Planning Your Writing: 2. Target Audience, Genre, and Purpose

Planning Your Writing: 2. Target Audience, Genre, and Purpose
By Norma J Hill (aka Pen and Paper Mama) © 2021

In our previous series for writers, we discussed and provided worksheets for “Self Exploration For Writers,” “Your Writing Life,” and “Author Considerations Beyond Just Writing.” In this new series, “Planning Your Writing,” we will explore:

  1. Research
  2. Target Audience, Genre, and Purpose
  3. Seeking Help
  4. Useful Planning Documents
  5. Style Guides & Manuals
  6. Developing Creativity and Story Skills
  7. Personal Style Sheet

At the end of each post in the series, there is a link to a downloadable and printable PDF copy on which you can write your responses. Put them in a binder or Duotang-type report folder (you can continue to add to your binder from the previous series). Then, periodically along your writing journey, return to your answers, read what you noted previously, and add new thoughts and experiences. Through this process, you’ll end up with a wonderful record of your writer’s journey.

2. Target Audience, Genre, and Purpose

Before you start to write, list clear, detailed descriptions of your target audience, your genre, and your purpose—and refer to these regularly as you write in order to stay on track.

If you didn’t do this before you wrote your first draft, do it now before you carry on with your self-editing. Read through your draft and determine what audience, genre, and purpose your writing has focused on. If you can’t figure those out, you may need to rethink your project.

Also, if you have planned for your audience, genre, and purpose, and then discover as you write that your story (or nonfiction topic) is taking you in a different direction, stop and decide whether you’ve simply drifted off-track. In that case, remove the “rabbit trail” details and carry on with your original focus. On the other hand, you may actually be writing a different project than you originally intended—or be writing multiple stories. In these cases, you may need to reassess your direction and start over with a new target audience, genre, and purpose.

Before you start to write, even if you’re a “pantser” who prefers to write the story from your imagination before you do any planning or revision, knowing who you are writing for and what  and why they want to read is really important.

Target audience: Remember, there is no “general reader.” A reader’s understanding is coloured by background, education, personal experience, language, age, gender, culture, and more. You are better off to aim for a narrow, niche market who are looking for your specific kind of storytelling or non-fiction information; those are the people who are most likely to search out, purchase, and read your work in today’s competitive writing market. Who is your target audience? (If you’re stuck, see the “Putting Your Notes into Practice” section below).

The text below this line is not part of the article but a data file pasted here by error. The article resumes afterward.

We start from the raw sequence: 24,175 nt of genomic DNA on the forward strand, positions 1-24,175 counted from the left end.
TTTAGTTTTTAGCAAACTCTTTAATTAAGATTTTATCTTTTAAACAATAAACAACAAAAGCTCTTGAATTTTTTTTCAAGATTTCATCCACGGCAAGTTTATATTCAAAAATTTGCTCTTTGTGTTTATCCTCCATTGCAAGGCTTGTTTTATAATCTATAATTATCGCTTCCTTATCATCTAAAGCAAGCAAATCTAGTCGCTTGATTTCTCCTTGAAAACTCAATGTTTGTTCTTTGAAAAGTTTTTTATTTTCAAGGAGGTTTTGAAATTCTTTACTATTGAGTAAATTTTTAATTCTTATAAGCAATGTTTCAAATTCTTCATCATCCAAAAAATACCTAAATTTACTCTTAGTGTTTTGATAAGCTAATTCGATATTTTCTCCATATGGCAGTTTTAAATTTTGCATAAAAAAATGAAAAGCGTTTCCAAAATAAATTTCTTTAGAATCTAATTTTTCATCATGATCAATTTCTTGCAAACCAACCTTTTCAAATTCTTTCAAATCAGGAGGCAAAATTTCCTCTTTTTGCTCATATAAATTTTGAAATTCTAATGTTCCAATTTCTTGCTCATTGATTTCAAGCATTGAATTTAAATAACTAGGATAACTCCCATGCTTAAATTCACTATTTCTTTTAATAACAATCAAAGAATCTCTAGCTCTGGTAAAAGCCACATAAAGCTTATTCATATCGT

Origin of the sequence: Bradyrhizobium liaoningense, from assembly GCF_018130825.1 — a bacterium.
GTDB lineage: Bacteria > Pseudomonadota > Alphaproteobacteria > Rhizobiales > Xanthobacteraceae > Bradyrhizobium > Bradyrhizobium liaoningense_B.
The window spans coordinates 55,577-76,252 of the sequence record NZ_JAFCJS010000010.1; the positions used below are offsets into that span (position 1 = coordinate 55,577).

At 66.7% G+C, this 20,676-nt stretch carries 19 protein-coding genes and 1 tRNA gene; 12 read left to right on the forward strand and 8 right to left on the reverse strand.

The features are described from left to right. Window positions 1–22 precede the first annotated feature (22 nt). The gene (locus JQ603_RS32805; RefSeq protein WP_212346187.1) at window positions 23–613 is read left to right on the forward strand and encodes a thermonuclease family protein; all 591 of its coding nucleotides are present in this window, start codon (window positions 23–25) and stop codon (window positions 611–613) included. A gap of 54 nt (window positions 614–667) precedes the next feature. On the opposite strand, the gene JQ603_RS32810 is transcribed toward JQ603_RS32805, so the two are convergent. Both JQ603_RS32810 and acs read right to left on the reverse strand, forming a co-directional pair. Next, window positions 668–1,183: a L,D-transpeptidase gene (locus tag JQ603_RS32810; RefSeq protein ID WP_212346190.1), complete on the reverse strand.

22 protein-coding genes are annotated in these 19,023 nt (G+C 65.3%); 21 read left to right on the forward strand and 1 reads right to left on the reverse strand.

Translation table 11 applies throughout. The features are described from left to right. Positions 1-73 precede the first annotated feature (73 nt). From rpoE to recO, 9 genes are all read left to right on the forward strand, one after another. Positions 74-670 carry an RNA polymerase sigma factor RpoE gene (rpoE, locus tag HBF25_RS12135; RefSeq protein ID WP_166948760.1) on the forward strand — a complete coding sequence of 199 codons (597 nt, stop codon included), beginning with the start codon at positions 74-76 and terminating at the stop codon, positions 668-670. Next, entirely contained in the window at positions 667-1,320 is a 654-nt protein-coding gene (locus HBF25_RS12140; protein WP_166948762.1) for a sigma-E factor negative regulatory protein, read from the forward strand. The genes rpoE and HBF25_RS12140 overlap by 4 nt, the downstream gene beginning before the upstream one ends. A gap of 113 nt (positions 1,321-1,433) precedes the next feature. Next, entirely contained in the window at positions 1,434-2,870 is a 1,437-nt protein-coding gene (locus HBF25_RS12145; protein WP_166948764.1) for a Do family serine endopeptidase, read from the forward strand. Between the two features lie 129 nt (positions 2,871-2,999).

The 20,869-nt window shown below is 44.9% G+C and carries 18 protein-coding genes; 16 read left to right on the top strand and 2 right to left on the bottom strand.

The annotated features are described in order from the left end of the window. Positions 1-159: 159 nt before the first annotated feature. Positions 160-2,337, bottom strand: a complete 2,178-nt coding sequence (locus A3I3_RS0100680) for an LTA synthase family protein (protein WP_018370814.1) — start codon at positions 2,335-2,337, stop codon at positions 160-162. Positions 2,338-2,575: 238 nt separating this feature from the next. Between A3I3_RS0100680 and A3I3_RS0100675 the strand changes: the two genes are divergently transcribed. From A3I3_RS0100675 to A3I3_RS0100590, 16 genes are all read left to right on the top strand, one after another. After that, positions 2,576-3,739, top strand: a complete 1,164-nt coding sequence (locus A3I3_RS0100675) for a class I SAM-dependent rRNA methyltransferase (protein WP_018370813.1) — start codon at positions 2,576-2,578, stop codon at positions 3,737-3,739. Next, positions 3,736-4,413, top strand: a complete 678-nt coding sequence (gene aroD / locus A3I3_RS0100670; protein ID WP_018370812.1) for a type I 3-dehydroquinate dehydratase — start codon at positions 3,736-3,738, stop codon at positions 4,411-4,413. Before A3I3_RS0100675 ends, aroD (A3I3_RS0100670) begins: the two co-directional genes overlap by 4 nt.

Genre: Do you have a particular topic or genre you want to write in? Why have you chosen that format and focus? Read, watch, and listen widely from successfully written books or other kinds of publications in your genre or format.  Analyze what has made these writings so well accepted, then integrate those skills into your own work. Fictional genres can include adventure, drama, romance, sci-fi, fantasy, mystery, horror, tragedy, historical, western, political, medical, comedy, literary, gothic, thriller, urban, supernatural, military/war, stream of consciousness, crime, detective, paranormal, fairy tales, and more—as well as combinations of these specific genres. Nonfiction genres or formats include (among others): Narrative non-fiction (memoir, auto/biography, journaling); How-to books (to achieve goals or solve problems); Informational (focus on a particular subject); Persuasive writing (essays, political speeches, editorials, op-eds); Reference (dictionaries, encyclopedias, guidebooks, travel guides, almanacs, textbooks); Illustrated (coffee-table books, photography, art, travel, home design); Academic papers (term papers, theses); Others such as business manuals, self-help, journalism, religious, or inspirational; and Non-prose (poetry, dramatic scripts/screenplays, video games, podcasts, etc.)
So: what genre/format(s) will you use for your project? Why?      
Purpose: The purpose of your writing project is the reason, point, insight, or awareness you want to make—and what your target audience wants. What will you accomplish with this piece of writing? Keep your purpose in mind throughout the writing and editing process. It should be clear enough that your readers can easily summarize your storyline or the argument or other point you are making, as well as your main theme(s) or thesis. Purposes include to entertain, to persuade, to explain or describe, or to narrate a story. Choose a genre and/or format that will best feature your purpose—and learn and follow the specific requirements and expectations for that genre or format. What is the purpose for your project? You should be able to write your purpose and your main theme/thesis in one or two sentences. Try it now:        

Putting your notes into practice: Here’s a good idea if you’re feeling stuck: Think of about three or four people you know who you think would enjoy the story or topic you have in mind. Describe each person—physically, emotionally, educational level, personality, interests, beliefs and values, careers, gender, nationality, etc.—and then write down why you think each person would enjoy your story or want to read and learn from your topic. From your notes about these specific readers, figure out what your target audience wants/needs, along with your own purpose for writing. Then figure out what genre/format will best suit your audience and your purpose.

PDF LINK: Planning Your Writing: 2. Target Audience, Genre, and Purpose